Meijendelloop race report. Today was a great run. I will have to wait til my buddies share photos, since I decided I didn't want to carry my phone around with me on the course. I didn't do anything in preparation for this race except register. The longest run was 12 km in August. More recently, 8 or 9 km. I nearly talked myself out of it, thinking there was no way I could do it blah blah blah. But heck, in July I ran a half marathon after swimming an hour and cycling for five. I can do it, I told myself. I am an ironman.
I think because of my ambivalence about even starting, I stayed up too late futzing around with my Garmin and making a playlist for my iPod (which I reclaimed from my son) (past midnight) and decided I would pull out my race kit in the morning, since of course I know just where everything is. My right shoulder has been bothering me since the last time I was at the gym (remember me boasting about lifting heavy). So the pain in my shoulder woke me at 5 or so . I flopped around until 7. And made my coffee in the dark and enjoyed it in bed. My house is 5 km from the start, and I planned to ride my bike. I decided to see how it went. walking around collecting stuff didn't take too much time, I thought. I had to fish out a race belt to carry water and gatorade, even though I hate drinking when it's cold. Then I had to find my nifty Ironman bib belt, which made me feel strong and proud. Then I had to dig through the dirty gym laundry to find my tights and winter shirt since it was cold. And then find my gym bag to locate the hat and gloves.
So you won't be surprised that I started six minutes after the 8 a.m. gun went off. I really should not have had that coffee in bed. I stuffed gel packets and a banana into my pocket on the way out and cranked up We Are the Champions on the way out of the house. In the dark, I startled a small red fox with a white spot on its tail. He scampered off with cat-like motion. My friends yelled Chris! hello! as they ran past me on the bike path, me pedalling furiously to the start line.
I used to be more nervous (and more prepared) for races. I figured out my nutrition off the top of my head. In the past, I've spent way too much time planning a pace. This time I just used my GymBoss timer to do a 4:1 run/walk ratio and kept an eye on my heart rate. 1 min walk breaks were too long, so I started running when I felt like it - usually after 40 seconds. One minute and I started to get cold. The walk break let me catch my breath and settle my heart rate and gave me confidence that I could run forever. Which is true.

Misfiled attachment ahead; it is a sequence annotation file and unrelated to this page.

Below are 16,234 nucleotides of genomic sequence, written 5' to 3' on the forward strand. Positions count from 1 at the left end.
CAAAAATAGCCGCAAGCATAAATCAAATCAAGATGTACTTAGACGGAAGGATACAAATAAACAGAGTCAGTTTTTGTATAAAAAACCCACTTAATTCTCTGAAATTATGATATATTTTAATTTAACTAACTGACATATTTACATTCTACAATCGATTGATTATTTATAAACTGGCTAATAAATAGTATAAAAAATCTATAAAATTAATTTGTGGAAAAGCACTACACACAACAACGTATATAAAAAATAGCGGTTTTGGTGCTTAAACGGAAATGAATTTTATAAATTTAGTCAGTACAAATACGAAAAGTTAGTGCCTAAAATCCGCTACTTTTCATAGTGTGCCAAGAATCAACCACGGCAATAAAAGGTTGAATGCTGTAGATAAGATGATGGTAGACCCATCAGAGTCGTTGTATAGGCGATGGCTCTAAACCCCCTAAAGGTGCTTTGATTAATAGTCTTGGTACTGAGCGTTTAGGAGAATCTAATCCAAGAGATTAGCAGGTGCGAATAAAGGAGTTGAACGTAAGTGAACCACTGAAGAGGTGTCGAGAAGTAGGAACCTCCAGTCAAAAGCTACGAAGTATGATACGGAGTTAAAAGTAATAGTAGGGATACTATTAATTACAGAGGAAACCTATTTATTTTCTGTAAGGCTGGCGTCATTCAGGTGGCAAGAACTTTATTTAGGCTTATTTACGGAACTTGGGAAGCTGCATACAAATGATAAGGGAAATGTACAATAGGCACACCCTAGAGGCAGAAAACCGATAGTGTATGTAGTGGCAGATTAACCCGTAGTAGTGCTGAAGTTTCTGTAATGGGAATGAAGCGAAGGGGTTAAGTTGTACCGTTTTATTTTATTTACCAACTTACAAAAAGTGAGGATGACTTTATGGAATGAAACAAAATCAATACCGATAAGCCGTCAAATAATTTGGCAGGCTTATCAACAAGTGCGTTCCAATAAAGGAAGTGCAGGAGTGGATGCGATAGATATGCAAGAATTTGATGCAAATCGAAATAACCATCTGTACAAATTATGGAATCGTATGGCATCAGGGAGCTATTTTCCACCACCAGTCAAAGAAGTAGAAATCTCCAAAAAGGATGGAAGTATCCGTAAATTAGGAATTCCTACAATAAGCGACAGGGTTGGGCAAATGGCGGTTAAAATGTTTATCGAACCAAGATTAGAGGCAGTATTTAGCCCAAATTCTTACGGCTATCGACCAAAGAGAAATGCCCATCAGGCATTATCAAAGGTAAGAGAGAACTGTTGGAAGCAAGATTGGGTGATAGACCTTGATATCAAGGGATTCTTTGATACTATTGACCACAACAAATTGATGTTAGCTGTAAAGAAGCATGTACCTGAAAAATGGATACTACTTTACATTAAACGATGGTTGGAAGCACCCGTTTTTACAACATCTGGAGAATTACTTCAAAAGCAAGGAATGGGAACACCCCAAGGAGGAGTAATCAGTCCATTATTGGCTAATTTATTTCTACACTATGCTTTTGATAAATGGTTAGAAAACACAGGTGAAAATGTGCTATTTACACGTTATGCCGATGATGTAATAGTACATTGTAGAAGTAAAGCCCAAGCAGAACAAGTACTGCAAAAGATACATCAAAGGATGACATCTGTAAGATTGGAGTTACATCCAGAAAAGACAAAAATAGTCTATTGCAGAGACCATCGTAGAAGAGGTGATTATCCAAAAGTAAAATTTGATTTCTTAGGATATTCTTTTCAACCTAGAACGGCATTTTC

I checked in at the start line and asked if I was too late. They laughed, I started. I was really happy to be behind the guys in green jackets on bikes who were trailing the pack of runners - I think the race sells out at 500 people. Last year, the bike guys trailed me, picking up the signs and I felt totally irritated by their presence, guilty every time I took a walk break, imagining they were watching me and judging me and hating me for keeping them outdoors on a snowy, sub-zero day. (Last year I was also still feeling sorry for myself for climbing into the meat wagon when I timed out on the bike at my first 70.3 tri the previous month, so I was probably more resentful than most to having a tail.)
Well, I was thoroughly enjoying myself, running in the gorgeous red-sky dawn, following the markers and sign posts. At one point though the walking trail split from the bike trail, and there were no markers. I couldn't tell which to follow. I looked in vain on the dry ground for indications of the herd of runners I was following, and doubling back to see if I had missed some sign. No. The sign indicated straight ahead. So I stayed on the wider bike path, since surely I would have seen foot prints had they run down the foot path.
I came up over a hill and around the bend and saw the water table. Wow, I thought. They've added another water table - since according to the race scheme, the water post was at 15 km, and I had just run only 3 km. Wow, they look surprised. Wow, they're still pouring water into empty cups. The herd hasn't been here yet. Then another woman wearing a race bib came running up too.